eThekwini’s Flawed Plan: Buying 100 Water Tankers Instead of Investing in Infrastructure

The fleet of 55 water tankers that was purchased by the City last year Now it adds 100 more Picture Supplied

The eThekwini Municipality plans to purchase 100 additional water tankers, costing R1,476,025 each, resulting in a total expenditure of R147,602,500. This decision comes amidst ongoing water shortages and infrastructure issues that have caused widespread disruptions. The investment in water tankers seems to be a short-term solution, diverting significant funds from potentially addressing the root causes of the water supply problems.

Critics argue that this approach prioritises a temporary fix over long-term infrastructure improvement. With R147,602,500, the municipality could fund extensive repairs or upgrades to the existing water supply infrastructure, reducing the need for such a large number of water tankers in the first place.

In contrast, the eThekwini Municipality has allocated R56 million to upgrade the Ntuzuma Pump Station, a project designed to bring relief to the communities of Inanda, Lindelani, Mancinza, eTafuleni, and parts of KwaMashu. This significant investment demonstrates a commitment to improving infrastructure and enhancing water distribution systems. However, when compared to the proposed expenditure on water tankers, it seems insufficient.

Similarly, the Emona Reservoir, commissioned in December last year, cost R43 million, serving to supply water to Motala Farm Housing Development and the proposed phase 2 of Sun Hills Housing Development. Again, this investment represents a meaningful step towards resolving infrastructure issues, but its cost is far less than the proposed spending on water tankers.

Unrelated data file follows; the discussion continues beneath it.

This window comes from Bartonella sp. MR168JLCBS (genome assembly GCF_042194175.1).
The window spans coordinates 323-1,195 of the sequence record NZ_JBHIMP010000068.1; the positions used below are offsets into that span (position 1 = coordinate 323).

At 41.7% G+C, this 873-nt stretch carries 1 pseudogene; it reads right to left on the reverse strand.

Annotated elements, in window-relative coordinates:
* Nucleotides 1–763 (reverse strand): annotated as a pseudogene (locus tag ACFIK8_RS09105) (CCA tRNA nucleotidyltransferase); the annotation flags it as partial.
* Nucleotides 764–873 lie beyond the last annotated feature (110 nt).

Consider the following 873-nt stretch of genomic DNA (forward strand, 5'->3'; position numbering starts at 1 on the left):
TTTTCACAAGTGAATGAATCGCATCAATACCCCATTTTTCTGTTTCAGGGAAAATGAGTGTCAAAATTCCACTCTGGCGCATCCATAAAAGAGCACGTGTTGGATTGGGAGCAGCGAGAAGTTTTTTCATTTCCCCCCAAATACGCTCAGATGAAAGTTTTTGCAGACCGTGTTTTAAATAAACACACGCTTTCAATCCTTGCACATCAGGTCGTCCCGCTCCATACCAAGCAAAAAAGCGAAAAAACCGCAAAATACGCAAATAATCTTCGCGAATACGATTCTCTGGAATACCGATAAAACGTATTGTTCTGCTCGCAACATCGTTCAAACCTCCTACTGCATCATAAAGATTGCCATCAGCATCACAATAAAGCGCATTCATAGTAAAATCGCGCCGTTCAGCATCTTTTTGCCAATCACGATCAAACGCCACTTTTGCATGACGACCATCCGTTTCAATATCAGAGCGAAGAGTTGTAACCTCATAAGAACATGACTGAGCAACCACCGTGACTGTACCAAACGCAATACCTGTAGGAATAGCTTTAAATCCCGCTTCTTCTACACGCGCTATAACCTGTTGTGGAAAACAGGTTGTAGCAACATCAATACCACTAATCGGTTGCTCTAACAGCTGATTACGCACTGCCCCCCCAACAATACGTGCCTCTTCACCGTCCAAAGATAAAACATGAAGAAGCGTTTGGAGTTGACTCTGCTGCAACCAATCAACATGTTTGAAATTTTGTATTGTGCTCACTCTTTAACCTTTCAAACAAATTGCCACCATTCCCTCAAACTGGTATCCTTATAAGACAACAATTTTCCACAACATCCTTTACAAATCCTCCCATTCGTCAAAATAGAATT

Given these figures, the proposed expenditure of R147,602,500 on water tankers seems extravagant, especially when other infrastructure projects that would have a more lasting impact are funded with significantly smaller budgets. The decision to invest heavily in water tankers indicates a focus on temporary solutions and limiting outsourcing to smaller businesses rather than addressing the underlying issues. Critics suggest that this approach does not resolve the root cause of water shortages and may lead to continued reliance on a flawed system.

Note: I used the figures of these tankers from one source. Given the figure we have supplied, it gives you an idea of what one would approximately cost.

About Author